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Apple has done a good job with creating family programming that’s entertaining for both kids and parents. Most of their family shows don’t talk down to kids and there are more than enough references and clever jokes to make parents not want to run and hide. Their latest in the genre is about two surfing preteens who get involved in some supernatural adventure.

Opening Shot: Two girls run out with their boards into the surf.

The Gist: Sam (YaYa Gosselin) and Jade (Miya Cech) are best friends in the tiny beach town of Surfside, but they’re very different. Sam is more into the supernatural, while Jade loves going to science camp — “sci camp” as she calls it — during the summer. As they go out and try to catch a huge wave, Sam is knocked under, and emerges in a cave. A weird light emerges, a voice says “Help me!” and a coin lands on the ground.

Sam is excited, but Jade thinks her friend is being a bit strange. Her father Bob (Jacob Vargas) is busy making spicy creations at his popular burger joint, and her mother Monica (Catia Ojeda) is trying to get people to be on a committee to save a local landmark named Danger Point. The rock formation is crumbling and threatening to collapse.

As Sam continues to try to convince Jade to help her explore, the coin keeps moving and giving Sam more clues, whether it’s moving a flashlight towards a Danger Point poster or splashing relish on a different copy of the same poster. She’s so eager to find that cavern again, she goes out in dangerous surf to do it.

But Jade uses her scientific knowledge and figures out that the coin she has is real gold, not a replica like is sold at the museum, where her sister Amy (Michelle Mao) works. They go to explore the cave, and out of the walls, Sam sees the ghostly — but very real — teen Santi (Spencer Hermes-Rebello), dressed like he sails on an old Spanish galleon. Little do the girls know what’s awaiting them when Santi takes them through that cave wall.

Surfside Girls
Photo: Apple TV+

What Shows Will It Remind You Of? Surfside Girls is part Julie And The Phantoms, part Ghost Writer.

Our Take: Based on the graphic novels by Kim Dwinell, Surfside Girls is a bit old-school and goofy, but that’s part of its charm. With Jade and Sam we have two girls who think they’re opposites, but they have much more in common than they think. Why else would they be such good friends, right? Sam may be more into supernatural signs and signals and Jade more into science and facts, but they both have an adventurous streak and they push each other to do things you don’t always see from 12 year olds.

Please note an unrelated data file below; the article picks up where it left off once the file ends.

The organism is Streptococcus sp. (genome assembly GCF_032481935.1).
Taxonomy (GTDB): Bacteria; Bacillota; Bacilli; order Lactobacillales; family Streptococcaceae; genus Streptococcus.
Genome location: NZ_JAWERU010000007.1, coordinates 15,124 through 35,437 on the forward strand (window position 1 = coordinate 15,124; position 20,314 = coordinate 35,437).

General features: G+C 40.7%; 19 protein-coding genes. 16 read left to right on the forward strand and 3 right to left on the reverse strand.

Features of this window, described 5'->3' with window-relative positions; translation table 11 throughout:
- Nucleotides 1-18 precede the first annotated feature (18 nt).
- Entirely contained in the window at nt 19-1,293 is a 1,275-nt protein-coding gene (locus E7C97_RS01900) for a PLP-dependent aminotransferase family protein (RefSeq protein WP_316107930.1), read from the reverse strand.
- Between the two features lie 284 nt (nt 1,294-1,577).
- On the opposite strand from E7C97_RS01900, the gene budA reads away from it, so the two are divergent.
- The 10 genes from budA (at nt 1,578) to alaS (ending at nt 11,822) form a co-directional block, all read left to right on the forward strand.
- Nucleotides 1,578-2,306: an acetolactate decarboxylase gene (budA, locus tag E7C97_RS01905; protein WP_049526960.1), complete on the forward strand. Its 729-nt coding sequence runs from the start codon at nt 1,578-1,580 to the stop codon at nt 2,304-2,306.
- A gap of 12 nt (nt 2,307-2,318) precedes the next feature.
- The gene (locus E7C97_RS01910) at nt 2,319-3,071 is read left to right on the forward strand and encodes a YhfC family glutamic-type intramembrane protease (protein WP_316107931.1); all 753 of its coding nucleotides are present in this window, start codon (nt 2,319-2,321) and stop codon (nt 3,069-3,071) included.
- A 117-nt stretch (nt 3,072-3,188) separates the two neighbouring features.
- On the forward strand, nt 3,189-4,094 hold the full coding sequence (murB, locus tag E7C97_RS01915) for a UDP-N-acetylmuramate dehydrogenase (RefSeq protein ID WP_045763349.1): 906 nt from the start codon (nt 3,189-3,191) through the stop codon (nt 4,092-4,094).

The girls’ parents and siblings are portrayed as normal parents and siblings, not dimwits who don’t understand their kids or get in their way of their adventures. In fact, they let their girls do all sorts of stuff without supervision, trusting them to keep their wits about them. There some Full House-style inspirational speeches, like when Bob tells Sam that it’s good to be a little strange.

There will be lessons to be learned and minor conflicts, like when Sam doesn’t feel like she fits in with Jade’s sci camp friends, but it feels like most of the show will be Jade, Sam and the ghostly Santi trying to save Danger Point. Sounds like a fun show for both kids and their parents, doesn’t it?

What Age Group Is This For?: Surfside Girls is a show that will appeal to kids 7 and up, especially the adventure parts.

Parting Shot: Santi shows the girls the Obsidian Flyer, “the fastest galleon in all of the seven seas.”

Sleeper Star: Jacob Vargas plays Sam’s dad Bob with an endearing goofiness that makes us want to parent like he does.

Most Pilot-y Line: When Jade points out to Amy that she’s eating frosting, Amy replies, “It’s a snack! Anyway, two more spoonfuls and I get my recommended filling of riboflavin, whatever that is.”

Our Call: STREAM IT. Surfside Girls is a show that preteens and young teenagers should find fun, with lots of mystery and supernatural events. And it’s not grating, which is why it should appeal to parents.

Joel Keller (@joelkeller) writes about food, entertainment, parenting and tech, but he doesn’t kid himself: he’s a TV junkie. His writing has appeared in the New York Times, Slate, Salon,,, Fast Company and elsewhere.

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